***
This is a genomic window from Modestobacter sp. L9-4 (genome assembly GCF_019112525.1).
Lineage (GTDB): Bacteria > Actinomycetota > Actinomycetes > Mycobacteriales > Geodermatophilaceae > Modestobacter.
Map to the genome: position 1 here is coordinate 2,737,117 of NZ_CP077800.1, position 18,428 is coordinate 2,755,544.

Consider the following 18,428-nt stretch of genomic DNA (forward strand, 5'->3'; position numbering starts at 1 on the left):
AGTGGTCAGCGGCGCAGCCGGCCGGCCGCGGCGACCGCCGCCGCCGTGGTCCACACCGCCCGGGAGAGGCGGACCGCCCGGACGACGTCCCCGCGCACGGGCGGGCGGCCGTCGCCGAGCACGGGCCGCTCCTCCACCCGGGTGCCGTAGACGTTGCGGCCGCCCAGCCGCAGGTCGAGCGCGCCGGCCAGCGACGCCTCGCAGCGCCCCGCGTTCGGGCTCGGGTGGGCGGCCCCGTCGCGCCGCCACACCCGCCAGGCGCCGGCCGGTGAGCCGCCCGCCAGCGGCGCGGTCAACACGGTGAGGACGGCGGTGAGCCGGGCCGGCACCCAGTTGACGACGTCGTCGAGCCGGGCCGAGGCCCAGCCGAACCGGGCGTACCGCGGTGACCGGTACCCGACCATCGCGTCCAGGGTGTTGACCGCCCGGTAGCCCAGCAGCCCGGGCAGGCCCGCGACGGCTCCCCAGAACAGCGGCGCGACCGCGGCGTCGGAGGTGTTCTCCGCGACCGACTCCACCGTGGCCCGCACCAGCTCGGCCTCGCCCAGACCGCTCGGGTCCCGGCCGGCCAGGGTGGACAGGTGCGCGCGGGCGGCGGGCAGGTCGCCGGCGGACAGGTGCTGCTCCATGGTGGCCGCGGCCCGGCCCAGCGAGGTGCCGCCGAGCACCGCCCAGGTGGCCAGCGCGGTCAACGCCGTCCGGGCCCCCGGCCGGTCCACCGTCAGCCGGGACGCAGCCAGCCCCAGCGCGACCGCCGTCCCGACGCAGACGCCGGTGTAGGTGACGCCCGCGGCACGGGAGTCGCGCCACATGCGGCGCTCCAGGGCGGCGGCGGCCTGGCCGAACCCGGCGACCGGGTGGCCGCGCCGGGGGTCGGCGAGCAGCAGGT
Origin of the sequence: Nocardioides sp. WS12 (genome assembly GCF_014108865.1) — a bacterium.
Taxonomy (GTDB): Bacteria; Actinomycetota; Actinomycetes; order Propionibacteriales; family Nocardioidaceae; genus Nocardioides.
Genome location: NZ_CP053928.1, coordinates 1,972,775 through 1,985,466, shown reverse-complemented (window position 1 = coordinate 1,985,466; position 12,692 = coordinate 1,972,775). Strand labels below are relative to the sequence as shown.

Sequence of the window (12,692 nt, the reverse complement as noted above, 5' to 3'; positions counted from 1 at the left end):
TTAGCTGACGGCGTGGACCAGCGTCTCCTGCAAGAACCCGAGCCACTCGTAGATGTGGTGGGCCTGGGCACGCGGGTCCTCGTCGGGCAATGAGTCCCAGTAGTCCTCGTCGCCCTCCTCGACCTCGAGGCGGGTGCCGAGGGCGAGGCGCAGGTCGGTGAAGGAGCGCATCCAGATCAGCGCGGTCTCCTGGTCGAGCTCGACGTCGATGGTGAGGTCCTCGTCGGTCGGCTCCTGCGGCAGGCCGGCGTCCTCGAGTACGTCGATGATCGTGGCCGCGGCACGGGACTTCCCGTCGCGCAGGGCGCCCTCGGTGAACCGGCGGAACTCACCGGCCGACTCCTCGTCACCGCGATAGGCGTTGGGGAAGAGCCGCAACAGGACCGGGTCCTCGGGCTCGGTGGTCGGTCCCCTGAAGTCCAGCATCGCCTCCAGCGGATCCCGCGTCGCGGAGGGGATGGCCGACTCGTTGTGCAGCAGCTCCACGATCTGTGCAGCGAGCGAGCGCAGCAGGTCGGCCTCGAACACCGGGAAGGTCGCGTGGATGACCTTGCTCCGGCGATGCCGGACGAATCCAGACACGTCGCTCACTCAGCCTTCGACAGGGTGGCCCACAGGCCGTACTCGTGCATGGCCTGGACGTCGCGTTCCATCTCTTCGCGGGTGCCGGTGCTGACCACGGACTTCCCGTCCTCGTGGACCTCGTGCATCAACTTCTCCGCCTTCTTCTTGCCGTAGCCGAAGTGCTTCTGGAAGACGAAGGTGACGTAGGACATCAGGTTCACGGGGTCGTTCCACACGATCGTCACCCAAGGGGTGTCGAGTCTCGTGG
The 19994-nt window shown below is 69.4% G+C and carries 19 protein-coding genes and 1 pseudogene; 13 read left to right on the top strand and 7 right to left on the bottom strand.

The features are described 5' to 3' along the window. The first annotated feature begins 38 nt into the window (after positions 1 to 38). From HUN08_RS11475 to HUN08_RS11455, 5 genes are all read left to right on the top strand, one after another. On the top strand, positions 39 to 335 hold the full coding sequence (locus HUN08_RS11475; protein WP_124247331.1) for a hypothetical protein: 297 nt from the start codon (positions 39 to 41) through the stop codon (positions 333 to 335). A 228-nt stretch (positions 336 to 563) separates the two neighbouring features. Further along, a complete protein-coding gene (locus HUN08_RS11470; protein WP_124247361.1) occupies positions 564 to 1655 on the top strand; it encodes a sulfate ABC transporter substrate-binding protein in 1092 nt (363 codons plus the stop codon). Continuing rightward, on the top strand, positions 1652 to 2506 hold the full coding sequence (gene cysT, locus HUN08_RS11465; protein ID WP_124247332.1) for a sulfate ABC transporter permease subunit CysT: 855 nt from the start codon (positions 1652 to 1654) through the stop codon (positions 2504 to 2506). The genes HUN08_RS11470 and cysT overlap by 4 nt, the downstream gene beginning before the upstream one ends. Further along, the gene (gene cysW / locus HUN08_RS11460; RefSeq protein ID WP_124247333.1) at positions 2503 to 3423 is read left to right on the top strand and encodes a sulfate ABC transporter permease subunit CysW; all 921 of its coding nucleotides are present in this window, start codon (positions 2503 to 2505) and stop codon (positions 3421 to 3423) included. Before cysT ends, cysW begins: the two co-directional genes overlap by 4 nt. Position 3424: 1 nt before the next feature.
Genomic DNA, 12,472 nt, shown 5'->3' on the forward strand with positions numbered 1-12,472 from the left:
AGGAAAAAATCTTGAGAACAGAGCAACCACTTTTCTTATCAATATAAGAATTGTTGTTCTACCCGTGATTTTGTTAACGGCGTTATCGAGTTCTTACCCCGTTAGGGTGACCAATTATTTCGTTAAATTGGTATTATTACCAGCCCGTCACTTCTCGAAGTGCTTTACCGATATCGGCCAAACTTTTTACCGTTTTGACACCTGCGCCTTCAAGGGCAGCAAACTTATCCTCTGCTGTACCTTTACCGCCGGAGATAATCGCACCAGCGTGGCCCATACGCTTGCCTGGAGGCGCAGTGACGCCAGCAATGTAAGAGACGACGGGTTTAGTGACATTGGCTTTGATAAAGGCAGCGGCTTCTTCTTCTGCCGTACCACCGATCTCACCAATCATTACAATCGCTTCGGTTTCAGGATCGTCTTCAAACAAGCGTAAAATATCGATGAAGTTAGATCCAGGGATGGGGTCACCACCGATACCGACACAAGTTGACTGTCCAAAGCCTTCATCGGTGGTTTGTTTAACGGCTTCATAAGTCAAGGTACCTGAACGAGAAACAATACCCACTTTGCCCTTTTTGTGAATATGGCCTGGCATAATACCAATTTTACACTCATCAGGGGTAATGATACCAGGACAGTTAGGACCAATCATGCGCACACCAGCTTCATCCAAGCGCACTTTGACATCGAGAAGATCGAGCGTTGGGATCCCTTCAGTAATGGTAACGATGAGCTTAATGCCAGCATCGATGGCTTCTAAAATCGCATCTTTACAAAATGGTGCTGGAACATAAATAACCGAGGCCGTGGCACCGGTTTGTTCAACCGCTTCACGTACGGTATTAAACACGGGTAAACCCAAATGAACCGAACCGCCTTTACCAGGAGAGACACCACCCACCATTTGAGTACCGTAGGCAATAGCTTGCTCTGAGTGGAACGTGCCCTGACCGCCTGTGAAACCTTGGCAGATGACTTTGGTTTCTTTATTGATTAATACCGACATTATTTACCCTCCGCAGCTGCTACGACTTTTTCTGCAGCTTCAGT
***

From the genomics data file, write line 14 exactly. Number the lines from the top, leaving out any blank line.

AGGAAAAAATCTTGAGAACAGAGCAACCACTTTTCTTATCAATATAAGAATTGTTGTTCTACCCGTGATTTTGTTAACGGCGTTATCGAGTTCTTACCCCGTTAGGGTGACCAATTATTTCGTTAAATTGGTATTATTACCAGCCCGTCACTTCTCGAAGTGCTTTACCGATATCGGCCAAACTTTTTACCGTTTTGACACCTGCGCCTTCAAGGGCAGCAAACTTATCCTCTGCTGTACCTTTACCGCCGGAGATAATCGCACCAGCGTGGCCCATACGCTTGCCTGGAGGCGCAGTGACGCCAGCAATGTAAGAGACGACGGGTTTAGTGACATTGGCTTTGATAAAGGCAGCGGCTTCTTCTTCTGCCGTACCACCGATCTCACCAATCATTACAATCGCTTCGGTTTCAGGATCGTCTTCAAACAAGCGTAAAATATCGATGAAGTTAGATCCAGGGATGGGGTCACCACCGATACCGACACAAGTTGACTGTCCAAAGCCTTCATCGGTGGTTTGTTTAACGGCTTCATAAGTCAAGGTACCTGAACGAGAAACAATACCCACTTTGCCCTTTTTGTGAATATGGCCTGGCATAATACCAATTTTACACTCATCAGGGGTAATGATACCAGGACAGTTAGGACCAATCATGCGCACACCAGCTTCATCCAAGCGCACTTTGACATCGAGAAGATCGAGCGTTGGGATCCCTTCAGTAATGGTAACGATGAGCTTAATGCCAGCATCGATGGCTTCTAAAATCGCATCTTTACAAAATGGTGCTGGAACATAAATAACCGAGGCCGTGGCACCGGTTTGTTCAACCGCTTCACGTACGGTATTAAACACGGGTAAACCCAAATGAACCGAACCGCCTTTACCAGGAGAGACACCACCCACCATTTGAGTACCGTAGGCAATAGCTTGCTCTGAGTGGAACGTGCCCTGACCGCCTGTGAAACCTTGGCAGATGACTTTGGTTTCTTTATTGATTAATACCGACATTATTTACCCTCCGCAGCTGCTACGACTTTTTCTGCAGCTTCAGT